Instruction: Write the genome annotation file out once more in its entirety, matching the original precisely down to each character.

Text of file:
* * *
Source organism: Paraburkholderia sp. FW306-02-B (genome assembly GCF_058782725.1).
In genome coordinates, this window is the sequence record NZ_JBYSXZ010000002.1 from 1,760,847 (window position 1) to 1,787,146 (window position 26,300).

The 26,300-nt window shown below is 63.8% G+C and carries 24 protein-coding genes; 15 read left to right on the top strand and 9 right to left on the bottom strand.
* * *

Source organism: Paraburkholderia sp. FW306-02-B (genome assembly GCF_058782725.1).
In genome coordinates, this window is the sequence record NZ_JBYSXZ010000002.1 from 1,760,847 (window position 1) to 1,787,146 (window position 26,300).

The 26,300-nt window shown below is 63.8% G+C and carries 24 protein-coding genes; 15 read left to right on the top strand and 9 right to left on the bottom strand.